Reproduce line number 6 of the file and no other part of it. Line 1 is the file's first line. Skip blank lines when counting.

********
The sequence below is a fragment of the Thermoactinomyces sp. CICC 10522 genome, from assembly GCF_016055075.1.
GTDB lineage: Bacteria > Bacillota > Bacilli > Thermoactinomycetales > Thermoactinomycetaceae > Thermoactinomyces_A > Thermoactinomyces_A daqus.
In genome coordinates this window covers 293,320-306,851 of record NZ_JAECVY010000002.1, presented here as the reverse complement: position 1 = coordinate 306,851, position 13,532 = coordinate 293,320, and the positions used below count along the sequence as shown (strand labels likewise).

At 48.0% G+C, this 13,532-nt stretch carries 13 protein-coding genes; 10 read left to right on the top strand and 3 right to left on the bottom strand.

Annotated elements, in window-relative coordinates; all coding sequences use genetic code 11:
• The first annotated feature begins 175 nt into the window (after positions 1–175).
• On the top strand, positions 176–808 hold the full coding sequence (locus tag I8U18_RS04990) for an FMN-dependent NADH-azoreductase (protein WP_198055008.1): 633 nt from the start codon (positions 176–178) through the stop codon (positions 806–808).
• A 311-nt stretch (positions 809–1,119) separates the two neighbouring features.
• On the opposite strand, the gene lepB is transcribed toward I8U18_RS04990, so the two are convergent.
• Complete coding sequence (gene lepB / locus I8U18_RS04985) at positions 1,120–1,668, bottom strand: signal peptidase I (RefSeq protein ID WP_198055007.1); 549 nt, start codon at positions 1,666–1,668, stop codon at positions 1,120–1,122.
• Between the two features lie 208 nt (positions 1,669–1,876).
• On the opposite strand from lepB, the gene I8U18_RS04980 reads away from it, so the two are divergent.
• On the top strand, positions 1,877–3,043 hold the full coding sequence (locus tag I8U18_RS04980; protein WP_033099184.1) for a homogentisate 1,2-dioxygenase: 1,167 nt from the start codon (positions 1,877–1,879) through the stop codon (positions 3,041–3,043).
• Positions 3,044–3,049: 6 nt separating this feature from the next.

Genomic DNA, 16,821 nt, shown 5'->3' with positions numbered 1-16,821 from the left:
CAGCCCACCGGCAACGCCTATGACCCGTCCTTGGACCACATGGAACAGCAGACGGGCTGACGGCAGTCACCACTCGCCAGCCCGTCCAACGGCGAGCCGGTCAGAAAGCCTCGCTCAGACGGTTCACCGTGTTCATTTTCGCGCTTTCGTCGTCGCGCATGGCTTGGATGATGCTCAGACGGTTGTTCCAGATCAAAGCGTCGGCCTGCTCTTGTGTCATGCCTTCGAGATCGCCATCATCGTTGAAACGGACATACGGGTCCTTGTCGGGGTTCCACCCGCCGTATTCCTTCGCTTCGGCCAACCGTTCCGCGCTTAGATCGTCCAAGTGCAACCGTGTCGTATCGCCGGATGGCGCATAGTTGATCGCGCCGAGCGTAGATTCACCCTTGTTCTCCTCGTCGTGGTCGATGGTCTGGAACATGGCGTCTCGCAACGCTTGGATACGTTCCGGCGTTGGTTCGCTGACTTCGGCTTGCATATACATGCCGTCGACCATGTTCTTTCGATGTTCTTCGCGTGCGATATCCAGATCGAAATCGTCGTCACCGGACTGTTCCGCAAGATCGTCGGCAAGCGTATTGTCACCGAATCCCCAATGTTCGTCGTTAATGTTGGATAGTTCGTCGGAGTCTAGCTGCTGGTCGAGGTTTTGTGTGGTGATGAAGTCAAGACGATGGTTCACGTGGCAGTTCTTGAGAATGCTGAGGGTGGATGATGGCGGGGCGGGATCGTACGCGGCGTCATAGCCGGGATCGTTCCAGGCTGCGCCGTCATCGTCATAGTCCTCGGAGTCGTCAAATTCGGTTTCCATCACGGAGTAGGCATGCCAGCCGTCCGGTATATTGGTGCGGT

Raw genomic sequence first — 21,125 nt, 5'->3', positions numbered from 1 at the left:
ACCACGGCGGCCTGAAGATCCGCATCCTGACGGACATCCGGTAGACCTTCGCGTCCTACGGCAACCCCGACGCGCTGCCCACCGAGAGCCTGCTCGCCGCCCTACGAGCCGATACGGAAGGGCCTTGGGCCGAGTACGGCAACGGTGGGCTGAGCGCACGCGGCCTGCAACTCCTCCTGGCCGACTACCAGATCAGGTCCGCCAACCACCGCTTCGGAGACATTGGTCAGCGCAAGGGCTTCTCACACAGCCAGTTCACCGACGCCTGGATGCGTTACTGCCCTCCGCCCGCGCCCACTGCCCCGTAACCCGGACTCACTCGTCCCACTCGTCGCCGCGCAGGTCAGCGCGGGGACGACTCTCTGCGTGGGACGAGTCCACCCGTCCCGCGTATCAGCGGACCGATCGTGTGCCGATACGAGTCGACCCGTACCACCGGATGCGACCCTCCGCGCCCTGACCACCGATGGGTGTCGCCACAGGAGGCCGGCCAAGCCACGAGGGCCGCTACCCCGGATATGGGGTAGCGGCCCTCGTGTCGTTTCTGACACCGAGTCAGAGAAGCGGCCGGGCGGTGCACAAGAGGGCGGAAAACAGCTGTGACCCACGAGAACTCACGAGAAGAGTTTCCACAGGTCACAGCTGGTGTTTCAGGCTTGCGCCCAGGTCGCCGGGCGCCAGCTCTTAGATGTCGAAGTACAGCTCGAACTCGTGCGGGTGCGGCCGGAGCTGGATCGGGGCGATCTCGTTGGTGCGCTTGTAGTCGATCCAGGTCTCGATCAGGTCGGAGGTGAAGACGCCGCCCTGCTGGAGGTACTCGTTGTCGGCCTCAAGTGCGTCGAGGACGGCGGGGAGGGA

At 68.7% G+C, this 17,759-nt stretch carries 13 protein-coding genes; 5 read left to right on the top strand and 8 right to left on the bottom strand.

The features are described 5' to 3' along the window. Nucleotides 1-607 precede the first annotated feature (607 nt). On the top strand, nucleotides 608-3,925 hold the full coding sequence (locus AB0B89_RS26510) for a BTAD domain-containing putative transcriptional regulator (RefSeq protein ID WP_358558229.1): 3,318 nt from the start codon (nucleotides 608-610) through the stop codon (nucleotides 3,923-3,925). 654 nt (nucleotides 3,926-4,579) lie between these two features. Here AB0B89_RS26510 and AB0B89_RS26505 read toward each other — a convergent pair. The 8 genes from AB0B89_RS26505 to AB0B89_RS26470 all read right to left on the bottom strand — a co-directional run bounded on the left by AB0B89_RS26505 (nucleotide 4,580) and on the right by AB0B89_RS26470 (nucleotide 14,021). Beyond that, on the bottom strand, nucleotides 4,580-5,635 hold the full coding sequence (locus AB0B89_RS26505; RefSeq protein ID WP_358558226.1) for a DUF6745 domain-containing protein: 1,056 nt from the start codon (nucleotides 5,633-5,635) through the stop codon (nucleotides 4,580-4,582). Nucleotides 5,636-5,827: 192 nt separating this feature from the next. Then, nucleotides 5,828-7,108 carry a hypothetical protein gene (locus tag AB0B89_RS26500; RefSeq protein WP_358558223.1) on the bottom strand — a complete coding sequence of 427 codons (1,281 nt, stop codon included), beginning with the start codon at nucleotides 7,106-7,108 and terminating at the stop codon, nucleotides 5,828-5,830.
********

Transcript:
• The first annotated feature begins 175 nt into the window (after positions 1–175).